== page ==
Date of Award


Degree Type


Degree Name

Bachelor of Arts Honours


Faculty of Arts

First Advisor

Dr Susan Ash

Second Advisor

Dr Richard Rossiter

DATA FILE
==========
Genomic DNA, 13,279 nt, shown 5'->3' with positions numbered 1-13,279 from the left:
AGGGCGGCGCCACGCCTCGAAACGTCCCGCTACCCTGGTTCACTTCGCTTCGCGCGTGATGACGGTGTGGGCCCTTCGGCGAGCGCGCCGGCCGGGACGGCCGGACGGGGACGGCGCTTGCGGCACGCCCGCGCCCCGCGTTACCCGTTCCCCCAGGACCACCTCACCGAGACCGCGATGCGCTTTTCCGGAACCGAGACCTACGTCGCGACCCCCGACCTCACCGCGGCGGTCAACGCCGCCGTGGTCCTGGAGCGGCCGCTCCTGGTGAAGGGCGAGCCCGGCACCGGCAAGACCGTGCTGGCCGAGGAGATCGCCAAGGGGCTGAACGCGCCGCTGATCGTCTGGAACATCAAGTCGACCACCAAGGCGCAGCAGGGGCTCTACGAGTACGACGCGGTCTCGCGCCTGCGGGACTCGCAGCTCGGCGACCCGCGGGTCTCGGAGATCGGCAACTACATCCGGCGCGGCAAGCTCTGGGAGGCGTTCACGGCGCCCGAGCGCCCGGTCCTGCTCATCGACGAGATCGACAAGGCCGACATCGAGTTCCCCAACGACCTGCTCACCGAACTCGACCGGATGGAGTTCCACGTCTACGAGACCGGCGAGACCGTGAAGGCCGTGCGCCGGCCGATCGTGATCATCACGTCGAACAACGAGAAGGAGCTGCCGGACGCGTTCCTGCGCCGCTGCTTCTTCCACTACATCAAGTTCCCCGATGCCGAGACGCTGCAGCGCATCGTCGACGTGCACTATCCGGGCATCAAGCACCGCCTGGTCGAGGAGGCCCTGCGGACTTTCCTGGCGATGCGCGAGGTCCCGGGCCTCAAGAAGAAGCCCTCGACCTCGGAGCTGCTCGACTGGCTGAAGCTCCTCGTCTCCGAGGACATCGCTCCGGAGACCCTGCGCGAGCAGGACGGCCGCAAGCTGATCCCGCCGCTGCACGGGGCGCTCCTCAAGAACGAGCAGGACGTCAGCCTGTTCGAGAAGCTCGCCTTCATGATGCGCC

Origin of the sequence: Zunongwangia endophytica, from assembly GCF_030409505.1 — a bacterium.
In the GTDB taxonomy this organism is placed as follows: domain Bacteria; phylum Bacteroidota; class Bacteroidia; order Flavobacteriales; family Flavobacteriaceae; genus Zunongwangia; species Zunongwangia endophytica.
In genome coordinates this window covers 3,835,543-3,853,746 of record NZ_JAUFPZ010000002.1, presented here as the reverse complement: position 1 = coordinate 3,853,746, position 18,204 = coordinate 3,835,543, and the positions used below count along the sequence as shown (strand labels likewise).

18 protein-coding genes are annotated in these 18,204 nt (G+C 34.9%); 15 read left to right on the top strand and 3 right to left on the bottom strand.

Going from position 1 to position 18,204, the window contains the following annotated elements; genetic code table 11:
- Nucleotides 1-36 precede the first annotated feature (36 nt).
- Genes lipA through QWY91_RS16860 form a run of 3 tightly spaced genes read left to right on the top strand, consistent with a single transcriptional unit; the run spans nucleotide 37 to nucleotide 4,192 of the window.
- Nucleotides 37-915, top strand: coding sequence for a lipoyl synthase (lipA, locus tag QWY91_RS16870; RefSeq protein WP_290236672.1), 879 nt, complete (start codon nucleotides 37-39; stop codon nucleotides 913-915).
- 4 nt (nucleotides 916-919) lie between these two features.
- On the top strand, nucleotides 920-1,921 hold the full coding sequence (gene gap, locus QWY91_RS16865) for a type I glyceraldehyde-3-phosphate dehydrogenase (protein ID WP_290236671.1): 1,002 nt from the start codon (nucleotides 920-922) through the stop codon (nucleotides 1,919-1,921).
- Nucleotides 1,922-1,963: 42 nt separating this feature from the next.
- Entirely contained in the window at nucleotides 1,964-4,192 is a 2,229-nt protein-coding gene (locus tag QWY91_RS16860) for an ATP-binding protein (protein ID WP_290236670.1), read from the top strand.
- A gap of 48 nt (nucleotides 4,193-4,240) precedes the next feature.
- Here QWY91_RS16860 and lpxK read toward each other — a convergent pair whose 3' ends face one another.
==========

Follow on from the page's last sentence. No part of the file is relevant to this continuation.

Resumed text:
This thesis traces the narcissistic dynamics behind mounting idealizations of a Native American Indian, Chief Seattle, and his renowned speech of 1854. In my work I draw from psychoanalytic, poststructuralist, 'post-colonial', and translation theories, as well as from contemporary Indian scholarship. I develop my own provisional model of what I term "Narcissistic Drift", providing a means of charting the intertextual dynamics driving colonial representations of otherness to converge progressively with stereotypical norms. Where previous Seattle studies have tended to concern themselves with issues of textual 'authenticity', I build on such work to consider how an indigenous speech 'uprooted' from its Native American contexts by the written word, has become vulnerable to fetishistic uses by colonial producers, as well as to growing universalist idealization in written and visual media. I resist such trends by re-positioning H.A. Smith's Seattle speech version of 1887, relative to traces of the 1854 oration's political and cultural contexts and codes of interpretation. I find that in Smith's speech version- despite its aestheticizing frame - there is a sense of agency and sophistication in the Salishan elder's rhetorical manouevrings. I argue that Seattle's dynamic position in judgement of the colonizers, located in-between absolute denial and unqualified acceptance of 'Red'/'White' brotherhood, becomes erased by subsequent, increasingly assimilationist portrayals. I locate these idealizations of Seattle and his speech at a disempowering site placed across the West's most profound 'excluded middle'- between 'Nature' and 'Culture'.